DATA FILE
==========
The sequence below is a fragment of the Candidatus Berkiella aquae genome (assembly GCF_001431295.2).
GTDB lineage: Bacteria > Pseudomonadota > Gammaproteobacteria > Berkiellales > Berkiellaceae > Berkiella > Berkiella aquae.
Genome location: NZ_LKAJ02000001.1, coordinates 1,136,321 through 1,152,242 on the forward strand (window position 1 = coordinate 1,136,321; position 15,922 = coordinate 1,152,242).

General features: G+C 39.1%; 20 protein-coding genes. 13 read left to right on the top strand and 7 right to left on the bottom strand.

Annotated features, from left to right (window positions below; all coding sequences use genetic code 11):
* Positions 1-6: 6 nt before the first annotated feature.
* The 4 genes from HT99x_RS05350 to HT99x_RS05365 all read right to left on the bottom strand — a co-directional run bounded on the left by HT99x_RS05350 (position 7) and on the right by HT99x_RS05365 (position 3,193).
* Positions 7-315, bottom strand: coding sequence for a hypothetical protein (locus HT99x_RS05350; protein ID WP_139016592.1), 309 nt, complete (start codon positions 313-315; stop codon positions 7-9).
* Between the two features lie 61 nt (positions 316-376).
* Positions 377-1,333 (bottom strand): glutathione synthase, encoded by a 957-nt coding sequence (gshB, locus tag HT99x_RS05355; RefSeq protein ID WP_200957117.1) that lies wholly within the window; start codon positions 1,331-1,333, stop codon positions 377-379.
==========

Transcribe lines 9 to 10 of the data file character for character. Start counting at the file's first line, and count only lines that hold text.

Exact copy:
* Between the two features lie 61 nt (positions 316-376).
* Positions 377-1,333 (bottom strand): glutathione synthase, encoded by a 957-nt coding sequence (gshB, locus tag HT99x_RS05355; RefSeq protein ID WP_200957117.1) that lies wholly within the window; start codon positions 1,331-1,333, stop codon positions 377-379.